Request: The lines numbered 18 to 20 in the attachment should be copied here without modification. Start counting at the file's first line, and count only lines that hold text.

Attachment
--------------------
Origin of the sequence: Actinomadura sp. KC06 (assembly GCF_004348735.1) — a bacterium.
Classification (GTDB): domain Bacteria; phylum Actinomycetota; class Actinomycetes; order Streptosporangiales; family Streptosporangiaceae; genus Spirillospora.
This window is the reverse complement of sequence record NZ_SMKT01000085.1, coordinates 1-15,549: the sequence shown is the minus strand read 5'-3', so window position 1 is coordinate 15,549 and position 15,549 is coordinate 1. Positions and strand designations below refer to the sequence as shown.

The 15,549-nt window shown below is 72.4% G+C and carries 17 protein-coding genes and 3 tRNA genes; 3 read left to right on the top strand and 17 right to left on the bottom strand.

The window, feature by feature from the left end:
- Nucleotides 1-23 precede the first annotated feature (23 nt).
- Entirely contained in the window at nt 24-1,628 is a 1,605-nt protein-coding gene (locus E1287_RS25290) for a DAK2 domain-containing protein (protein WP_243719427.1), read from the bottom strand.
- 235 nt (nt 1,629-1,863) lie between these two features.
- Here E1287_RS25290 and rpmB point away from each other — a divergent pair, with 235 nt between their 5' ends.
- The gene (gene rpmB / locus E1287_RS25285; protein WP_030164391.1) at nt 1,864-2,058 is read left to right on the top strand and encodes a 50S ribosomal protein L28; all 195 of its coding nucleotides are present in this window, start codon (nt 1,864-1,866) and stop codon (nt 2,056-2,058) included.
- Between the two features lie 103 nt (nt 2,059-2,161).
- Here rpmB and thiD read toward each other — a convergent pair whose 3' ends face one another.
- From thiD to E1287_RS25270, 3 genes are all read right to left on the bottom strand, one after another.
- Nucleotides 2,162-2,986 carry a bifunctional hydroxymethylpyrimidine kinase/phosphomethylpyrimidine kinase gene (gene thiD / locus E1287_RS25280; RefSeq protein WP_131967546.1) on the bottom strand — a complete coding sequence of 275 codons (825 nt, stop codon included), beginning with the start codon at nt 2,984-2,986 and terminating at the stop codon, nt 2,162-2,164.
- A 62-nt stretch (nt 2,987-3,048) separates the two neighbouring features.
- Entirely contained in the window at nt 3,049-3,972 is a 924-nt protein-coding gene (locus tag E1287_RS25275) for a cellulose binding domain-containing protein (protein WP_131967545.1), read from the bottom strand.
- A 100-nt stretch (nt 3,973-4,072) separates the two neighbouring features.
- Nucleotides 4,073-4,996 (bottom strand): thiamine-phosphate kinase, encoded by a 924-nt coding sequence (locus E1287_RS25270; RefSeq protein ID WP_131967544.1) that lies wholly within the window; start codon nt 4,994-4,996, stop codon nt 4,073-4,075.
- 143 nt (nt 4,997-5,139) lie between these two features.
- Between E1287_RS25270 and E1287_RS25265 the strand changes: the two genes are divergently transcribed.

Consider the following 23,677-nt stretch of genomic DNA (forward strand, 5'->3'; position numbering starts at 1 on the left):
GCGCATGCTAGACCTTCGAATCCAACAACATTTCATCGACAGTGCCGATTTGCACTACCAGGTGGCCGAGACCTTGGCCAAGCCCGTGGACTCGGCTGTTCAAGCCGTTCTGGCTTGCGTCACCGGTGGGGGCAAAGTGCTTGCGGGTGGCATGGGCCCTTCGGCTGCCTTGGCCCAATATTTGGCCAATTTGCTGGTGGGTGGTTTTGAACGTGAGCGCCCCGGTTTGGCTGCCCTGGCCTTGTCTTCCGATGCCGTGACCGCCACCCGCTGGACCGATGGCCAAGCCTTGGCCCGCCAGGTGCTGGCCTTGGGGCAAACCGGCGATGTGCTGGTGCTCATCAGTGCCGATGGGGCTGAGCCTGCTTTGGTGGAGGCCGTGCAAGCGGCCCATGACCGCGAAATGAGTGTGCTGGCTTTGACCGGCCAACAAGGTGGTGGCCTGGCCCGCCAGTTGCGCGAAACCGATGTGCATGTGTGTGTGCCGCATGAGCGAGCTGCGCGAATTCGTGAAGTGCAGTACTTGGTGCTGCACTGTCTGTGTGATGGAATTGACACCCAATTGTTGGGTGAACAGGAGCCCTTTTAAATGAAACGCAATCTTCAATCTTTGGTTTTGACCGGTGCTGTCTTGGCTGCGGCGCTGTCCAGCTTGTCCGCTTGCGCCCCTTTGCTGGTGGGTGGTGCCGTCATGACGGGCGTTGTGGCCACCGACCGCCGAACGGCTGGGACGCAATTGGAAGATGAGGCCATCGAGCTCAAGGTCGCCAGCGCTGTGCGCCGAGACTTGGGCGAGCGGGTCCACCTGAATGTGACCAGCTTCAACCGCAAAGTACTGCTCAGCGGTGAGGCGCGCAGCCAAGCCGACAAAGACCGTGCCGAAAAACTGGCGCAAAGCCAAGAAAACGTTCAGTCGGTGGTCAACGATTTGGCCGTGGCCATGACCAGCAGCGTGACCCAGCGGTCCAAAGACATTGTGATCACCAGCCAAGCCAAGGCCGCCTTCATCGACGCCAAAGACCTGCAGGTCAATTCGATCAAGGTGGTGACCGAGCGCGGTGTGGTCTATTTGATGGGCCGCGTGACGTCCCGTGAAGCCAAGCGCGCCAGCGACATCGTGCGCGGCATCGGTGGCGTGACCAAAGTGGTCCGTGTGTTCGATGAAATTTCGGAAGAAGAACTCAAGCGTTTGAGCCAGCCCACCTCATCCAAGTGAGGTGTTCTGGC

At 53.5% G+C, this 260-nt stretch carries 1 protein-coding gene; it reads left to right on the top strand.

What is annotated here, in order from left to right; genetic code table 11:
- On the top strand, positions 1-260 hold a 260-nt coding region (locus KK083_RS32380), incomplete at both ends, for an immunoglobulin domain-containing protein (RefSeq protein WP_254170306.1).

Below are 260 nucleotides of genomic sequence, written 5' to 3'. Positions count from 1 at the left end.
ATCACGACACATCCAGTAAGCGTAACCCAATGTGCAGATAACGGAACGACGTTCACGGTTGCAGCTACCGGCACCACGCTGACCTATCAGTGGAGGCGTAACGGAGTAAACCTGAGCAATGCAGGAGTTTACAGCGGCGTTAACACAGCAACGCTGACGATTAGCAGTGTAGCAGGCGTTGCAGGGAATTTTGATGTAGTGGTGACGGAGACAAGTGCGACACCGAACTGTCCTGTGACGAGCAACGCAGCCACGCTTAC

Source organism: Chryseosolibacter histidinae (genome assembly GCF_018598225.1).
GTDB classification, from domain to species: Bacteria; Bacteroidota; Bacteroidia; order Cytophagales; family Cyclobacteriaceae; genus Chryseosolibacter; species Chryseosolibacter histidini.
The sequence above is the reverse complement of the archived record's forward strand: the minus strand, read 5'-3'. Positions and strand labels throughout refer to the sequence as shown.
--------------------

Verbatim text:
- Nucleotides 4,073-4,996 (bottom strand): thiamine-phosphate kinase, encoded by a 924-nt coding sequence (locus E1287_RS25270; RefSeq protein ID WP_131967544.1) that lies wholly within the window; start codon nt 4,994-4,996, stop codon nt 4,073-4,075.
- 143 nt (nt 4,997-5,139) lie between these two features.
- Between E1287_RS25270 and E1287_RS25265 the strand changes: the two genes are divergently transcribed.